Webmail refers to email services that provide a web-based interface instead of (or in addition to) using a local email client application. Many webmail services are free or offer a mix of free and paid service tiers. The most common webmail providers include Gmail, Outlook.com (formerly Hotmail), Yahoo! Mail, and iCloud Mail. However, if you own your own domain, many web hosts offer a webmail interface for sending and receiving email through your domain's email addresses.

Using webmail for your email account can be a lot more convenient than using an email client app. You can access your email from any computer or mobile device as long as it has an Internet connection and a web browser. There's no software to install, and setup is usually as simple as choosing a unique email address and setting a password. All activity is automatically synced to the mail server, so when you read a message on one device, it is marked as read when you check your inbox from another device later. Most webmail services also provide automatic spam filtering for your inbox and virus scanning for attachments you receive.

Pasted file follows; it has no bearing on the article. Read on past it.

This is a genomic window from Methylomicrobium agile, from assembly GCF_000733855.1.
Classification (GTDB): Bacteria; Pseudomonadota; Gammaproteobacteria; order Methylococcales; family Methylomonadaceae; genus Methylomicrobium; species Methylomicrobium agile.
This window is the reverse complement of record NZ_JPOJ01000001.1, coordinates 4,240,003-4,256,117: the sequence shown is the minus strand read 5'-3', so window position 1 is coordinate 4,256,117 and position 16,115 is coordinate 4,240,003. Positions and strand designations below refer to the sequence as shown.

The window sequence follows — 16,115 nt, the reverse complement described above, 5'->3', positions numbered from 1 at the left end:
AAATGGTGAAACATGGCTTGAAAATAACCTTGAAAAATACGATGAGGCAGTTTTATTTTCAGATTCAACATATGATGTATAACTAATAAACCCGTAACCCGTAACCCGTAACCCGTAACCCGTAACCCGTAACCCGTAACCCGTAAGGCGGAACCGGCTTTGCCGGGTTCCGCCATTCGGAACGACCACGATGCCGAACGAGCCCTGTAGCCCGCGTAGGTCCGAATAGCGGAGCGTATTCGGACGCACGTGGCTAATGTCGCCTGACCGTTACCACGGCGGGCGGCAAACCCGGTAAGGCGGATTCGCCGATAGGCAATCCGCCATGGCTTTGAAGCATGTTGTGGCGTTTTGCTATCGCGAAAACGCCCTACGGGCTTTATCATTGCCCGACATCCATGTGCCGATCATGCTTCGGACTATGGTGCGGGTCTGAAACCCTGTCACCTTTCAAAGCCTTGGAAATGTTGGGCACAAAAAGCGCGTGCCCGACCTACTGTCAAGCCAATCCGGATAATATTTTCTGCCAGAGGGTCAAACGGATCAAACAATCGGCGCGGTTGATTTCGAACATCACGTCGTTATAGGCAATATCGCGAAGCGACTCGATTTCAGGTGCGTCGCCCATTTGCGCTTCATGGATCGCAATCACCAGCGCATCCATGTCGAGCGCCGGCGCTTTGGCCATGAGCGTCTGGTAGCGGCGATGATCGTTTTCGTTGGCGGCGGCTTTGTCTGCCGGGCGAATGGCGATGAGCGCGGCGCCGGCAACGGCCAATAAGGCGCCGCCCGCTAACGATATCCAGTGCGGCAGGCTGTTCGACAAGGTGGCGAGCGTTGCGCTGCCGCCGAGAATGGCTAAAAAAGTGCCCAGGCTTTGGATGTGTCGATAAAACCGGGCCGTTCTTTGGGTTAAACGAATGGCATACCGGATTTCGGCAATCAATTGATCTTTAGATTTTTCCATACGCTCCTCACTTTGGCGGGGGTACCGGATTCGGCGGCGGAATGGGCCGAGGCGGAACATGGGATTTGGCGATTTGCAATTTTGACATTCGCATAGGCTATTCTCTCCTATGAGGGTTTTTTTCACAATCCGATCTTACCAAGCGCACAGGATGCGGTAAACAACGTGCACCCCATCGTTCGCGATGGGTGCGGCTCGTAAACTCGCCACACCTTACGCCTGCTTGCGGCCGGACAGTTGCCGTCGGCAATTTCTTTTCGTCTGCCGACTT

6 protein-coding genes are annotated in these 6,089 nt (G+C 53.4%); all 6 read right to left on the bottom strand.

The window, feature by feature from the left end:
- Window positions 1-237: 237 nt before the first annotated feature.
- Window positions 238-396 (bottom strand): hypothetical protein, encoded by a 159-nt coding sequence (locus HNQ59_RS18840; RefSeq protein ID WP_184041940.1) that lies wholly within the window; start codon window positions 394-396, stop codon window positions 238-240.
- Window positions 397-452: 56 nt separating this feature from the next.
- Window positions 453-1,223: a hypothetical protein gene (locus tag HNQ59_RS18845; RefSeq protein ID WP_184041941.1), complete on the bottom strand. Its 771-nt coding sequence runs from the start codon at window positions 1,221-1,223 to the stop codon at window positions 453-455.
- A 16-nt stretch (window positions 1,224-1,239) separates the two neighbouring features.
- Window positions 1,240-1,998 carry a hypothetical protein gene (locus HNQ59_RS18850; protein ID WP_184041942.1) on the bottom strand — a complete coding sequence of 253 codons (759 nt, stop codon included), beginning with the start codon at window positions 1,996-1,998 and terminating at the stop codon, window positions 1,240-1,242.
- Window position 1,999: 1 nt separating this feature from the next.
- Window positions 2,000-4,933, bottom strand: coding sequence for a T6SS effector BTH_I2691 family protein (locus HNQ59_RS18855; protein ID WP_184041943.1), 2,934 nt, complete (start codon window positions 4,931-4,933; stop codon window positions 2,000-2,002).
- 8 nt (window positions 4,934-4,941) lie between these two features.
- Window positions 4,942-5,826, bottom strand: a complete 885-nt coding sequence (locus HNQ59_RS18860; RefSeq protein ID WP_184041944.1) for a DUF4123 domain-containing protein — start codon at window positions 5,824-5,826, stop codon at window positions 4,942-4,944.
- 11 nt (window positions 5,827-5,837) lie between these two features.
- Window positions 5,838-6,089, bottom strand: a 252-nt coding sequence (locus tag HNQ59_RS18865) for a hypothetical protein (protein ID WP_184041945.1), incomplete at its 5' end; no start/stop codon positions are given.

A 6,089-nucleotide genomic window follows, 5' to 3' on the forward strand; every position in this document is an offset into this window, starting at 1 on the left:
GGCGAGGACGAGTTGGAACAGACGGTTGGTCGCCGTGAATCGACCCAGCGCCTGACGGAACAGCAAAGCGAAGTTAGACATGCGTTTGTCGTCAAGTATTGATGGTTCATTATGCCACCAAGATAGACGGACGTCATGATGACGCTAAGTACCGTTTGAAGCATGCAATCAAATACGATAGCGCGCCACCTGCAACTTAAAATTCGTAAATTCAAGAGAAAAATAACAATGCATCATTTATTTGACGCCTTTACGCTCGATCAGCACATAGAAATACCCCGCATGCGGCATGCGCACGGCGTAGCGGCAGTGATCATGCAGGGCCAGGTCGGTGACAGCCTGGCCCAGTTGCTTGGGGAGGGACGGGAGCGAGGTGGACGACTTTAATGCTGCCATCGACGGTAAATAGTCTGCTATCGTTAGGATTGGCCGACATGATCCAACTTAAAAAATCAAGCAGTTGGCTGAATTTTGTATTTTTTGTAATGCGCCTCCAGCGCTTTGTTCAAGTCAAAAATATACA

If you would rather use an email client app like Microsoft Outlook, Apple Mail, or Mozilla Thunderbird, you can add a webmail account to an app just like any other email account. You'll be able to check your messages in the app on your computer and through a web browser on other devices.

However, the convenience of webmail comes with tradeoffs. Accessing your webmail requires an active Internet connection, so if you're offline, you won't be able to view already-delivered messages. Your webmail account also relies solely on the cloud storage offered by the provider, and while some services are generous with the space they offer, storage space is not unlimited. You can download and archive messages from a webmail account through a web browser, but it's often a more cumbersome process than archiving messages using an email client.

Updated September 29, 2023 by Brian P.

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